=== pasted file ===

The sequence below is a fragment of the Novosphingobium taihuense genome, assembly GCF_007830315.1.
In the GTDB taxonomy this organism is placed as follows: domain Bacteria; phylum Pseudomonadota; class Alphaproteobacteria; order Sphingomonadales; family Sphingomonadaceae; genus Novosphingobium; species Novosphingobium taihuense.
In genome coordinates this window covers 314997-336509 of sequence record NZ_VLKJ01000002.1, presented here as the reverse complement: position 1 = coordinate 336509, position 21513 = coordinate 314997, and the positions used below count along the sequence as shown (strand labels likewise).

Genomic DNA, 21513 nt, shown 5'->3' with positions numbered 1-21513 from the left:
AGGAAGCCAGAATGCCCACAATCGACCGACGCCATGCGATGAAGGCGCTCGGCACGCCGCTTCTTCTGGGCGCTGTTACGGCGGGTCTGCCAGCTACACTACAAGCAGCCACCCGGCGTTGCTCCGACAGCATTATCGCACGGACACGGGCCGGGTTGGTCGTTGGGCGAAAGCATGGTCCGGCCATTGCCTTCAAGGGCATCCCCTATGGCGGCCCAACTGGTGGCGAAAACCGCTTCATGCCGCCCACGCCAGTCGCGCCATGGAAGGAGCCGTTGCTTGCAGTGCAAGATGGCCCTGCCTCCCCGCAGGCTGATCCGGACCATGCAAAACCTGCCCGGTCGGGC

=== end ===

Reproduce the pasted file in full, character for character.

The sequence below is a fragment of the Novosphingobium taihuense genome, assembly GCF_007830315.1.
In the GTDB taxonomy this organism is placed as follows: domain Bacteria; phylum Pseudomonadota; class Alphaproteobacteria; order Sphingomonadales; family Sphingomonadaceae; genus Novosphingobium; species Novosphingobium taihuense.
In genome coordinates this window covers 314997-336509 of sequence record NZ_VLKJ01000002.1, presented here as the reverse complement: position 1 = coordinate 336509, position 21513 = coordinate 314997, and the positions used below count along the sequence as shown (strand labels likewise).

Genomic DNA, 21513 nt, shown 5'->3' with positions numbered 1-21513 from the left:
AGGAAGCCAGAATGCCCACAATCGACCGACGCCATGCGATGAAGGCGCTCGGCACGCCGCTTCTTCTGGGCGCTGTTACGGCGGGTCTGCCAGCTACACTACAAGCAGCCACCCGGCGTTGCTCCGACAGCATTATCGCACGGACACGGGCCGGGTTGGTCGTTGGGCGAAAGCATGGTCCGGCCATTGCCTTCAAGGGCATCCCCTATGGCGGCCCAACTGGTGGCGAAAACCGCTTCATGCCGCCCACGCCAGTCGCGCCATGGAAGGAGCCGTTGCTTGCAGTGCAAGATGGCCCTGCCTCCCCGCAGGCTGATCCGGACCATGCAAAACCTGCCCGGTCGGGC